SC Bill Would Allow Medical Marijuana For Seizure Treatment


To help reduce the hundreds of seizures Mary Louise Swing suffers, her mother, Jill, planned to move the pair from South Carolina to Colorado, where Mary Louise could receive cannabidiol oil (CBD), a non-psychoactive chemical extracted from marijuana that could reduce the number of seizures she has.


Those plans were put on hold when the girl’s grandmother appealed to State Senator Tom Davis about allowing such treatment in the Palmetto State.

Davis, the Beaufort Republican, introduced a bill that would create a therapeutic research program for cannabidiol oil within the S.C. Department of Health and Environmental Control, opening the door for the Medical University of South Carolina to administer the drug to patients like Mary Louise.

On her current medication, Mary Louise, 6, suffers between 20 and 60 seizures an hour, Swing said. Without medication, those numbers can jump to 200 seizures an hour.

Thankfully, her seizures aren’t life threatening, but they do hinder her immensely. She cannot walk or sit by herself. She needs help to stand up. She must be strapped into a feeding chair to eat. She constantly risks falling from her chair or hitting her head on her food tray from the “drop seizures” that cause her to fall.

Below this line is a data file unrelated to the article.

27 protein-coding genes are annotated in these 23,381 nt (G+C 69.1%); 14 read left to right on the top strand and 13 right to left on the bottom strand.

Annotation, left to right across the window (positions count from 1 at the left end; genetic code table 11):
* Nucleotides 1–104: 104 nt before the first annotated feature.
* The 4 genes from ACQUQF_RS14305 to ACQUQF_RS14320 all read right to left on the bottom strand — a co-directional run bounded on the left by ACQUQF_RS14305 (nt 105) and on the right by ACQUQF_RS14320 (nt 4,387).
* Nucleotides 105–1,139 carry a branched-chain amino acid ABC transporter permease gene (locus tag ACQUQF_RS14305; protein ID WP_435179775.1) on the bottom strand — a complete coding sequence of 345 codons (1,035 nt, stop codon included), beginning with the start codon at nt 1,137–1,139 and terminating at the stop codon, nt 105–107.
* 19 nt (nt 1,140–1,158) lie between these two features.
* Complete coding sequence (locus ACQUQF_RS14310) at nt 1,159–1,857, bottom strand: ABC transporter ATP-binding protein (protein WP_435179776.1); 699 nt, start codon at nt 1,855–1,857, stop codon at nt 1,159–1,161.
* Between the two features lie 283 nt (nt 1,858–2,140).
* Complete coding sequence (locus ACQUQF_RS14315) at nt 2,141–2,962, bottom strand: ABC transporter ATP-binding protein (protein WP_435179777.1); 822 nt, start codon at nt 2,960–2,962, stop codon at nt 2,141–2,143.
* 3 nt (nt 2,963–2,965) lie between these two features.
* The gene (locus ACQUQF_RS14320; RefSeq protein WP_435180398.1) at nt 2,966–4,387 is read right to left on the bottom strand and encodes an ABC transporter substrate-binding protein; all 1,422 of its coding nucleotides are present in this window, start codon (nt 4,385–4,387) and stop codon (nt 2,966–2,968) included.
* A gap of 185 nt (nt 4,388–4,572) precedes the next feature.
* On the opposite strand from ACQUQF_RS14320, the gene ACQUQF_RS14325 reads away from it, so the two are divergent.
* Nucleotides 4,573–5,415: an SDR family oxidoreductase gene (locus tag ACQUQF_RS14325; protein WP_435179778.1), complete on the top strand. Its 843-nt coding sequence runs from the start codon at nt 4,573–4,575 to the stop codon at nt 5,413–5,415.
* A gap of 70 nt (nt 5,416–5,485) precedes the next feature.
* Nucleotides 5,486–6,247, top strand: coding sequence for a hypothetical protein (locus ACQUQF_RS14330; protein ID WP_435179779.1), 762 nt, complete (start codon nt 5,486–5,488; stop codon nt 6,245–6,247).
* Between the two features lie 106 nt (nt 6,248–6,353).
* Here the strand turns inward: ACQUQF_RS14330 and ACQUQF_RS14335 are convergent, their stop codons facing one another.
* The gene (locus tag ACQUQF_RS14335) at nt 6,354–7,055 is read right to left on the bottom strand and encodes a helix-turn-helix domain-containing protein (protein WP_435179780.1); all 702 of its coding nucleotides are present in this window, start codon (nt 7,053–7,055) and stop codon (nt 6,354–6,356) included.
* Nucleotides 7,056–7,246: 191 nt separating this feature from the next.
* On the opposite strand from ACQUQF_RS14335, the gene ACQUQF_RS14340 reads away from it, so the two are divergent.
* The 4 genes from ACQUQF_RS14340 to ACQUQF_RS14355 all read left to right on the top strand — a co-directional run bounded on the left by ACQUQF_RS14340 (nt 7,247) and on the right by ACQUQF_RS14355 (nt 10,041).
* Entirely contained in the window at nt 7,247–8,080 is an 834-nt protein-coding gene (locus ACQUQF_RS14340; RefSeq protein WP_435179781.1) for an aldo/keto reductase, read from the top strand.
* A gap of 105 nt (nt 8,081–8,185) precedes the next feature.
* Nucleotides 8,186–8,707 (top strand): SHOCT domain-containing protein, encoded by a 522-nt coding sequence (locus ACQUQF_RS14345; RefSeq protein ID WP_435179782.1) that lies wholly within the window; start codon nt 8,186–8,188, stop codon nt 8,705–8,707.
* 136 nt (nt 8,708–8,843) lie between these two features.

Swing said that patients using CBD experience such relief that their seizures only occur a few times per month.

“Specialists at New York University, Johns Hopkins and MUSC said CBD oil was the first thing they had come across that works,” she said in an article from The State. “A doctor in Colorado prescribing it to her patients said that eight out of 11 patients had a seizure reduction between 98 and 100 percent.”

The cannabidiol oil, which is extracted from marijuana plants and administered orally with a syringe dropper, does not contain tetrahydrocannabinol, or THC, the primary psychoactive part of the cannabis plant.

Davis said Wednesday it made “zero sense” to prohibit doctors from prescribing the oil, which has no street value and no psychoactive properties.

The bill is advancing and Davis hopes that something could be signed into law by Governor Nikki Haley before the end of the 2014 legislative session.

For now, Swing and her daughter are staying home in South Carolina.

“Sen. Davis is very optimistic about the bill, so we’re going to wait it out,” Swing said. “The response to it has been very positive so far.” The move to Colorado is major, because she wouldn’t be able to leave the state with the medication.

Way to go Sen. Tom Davis!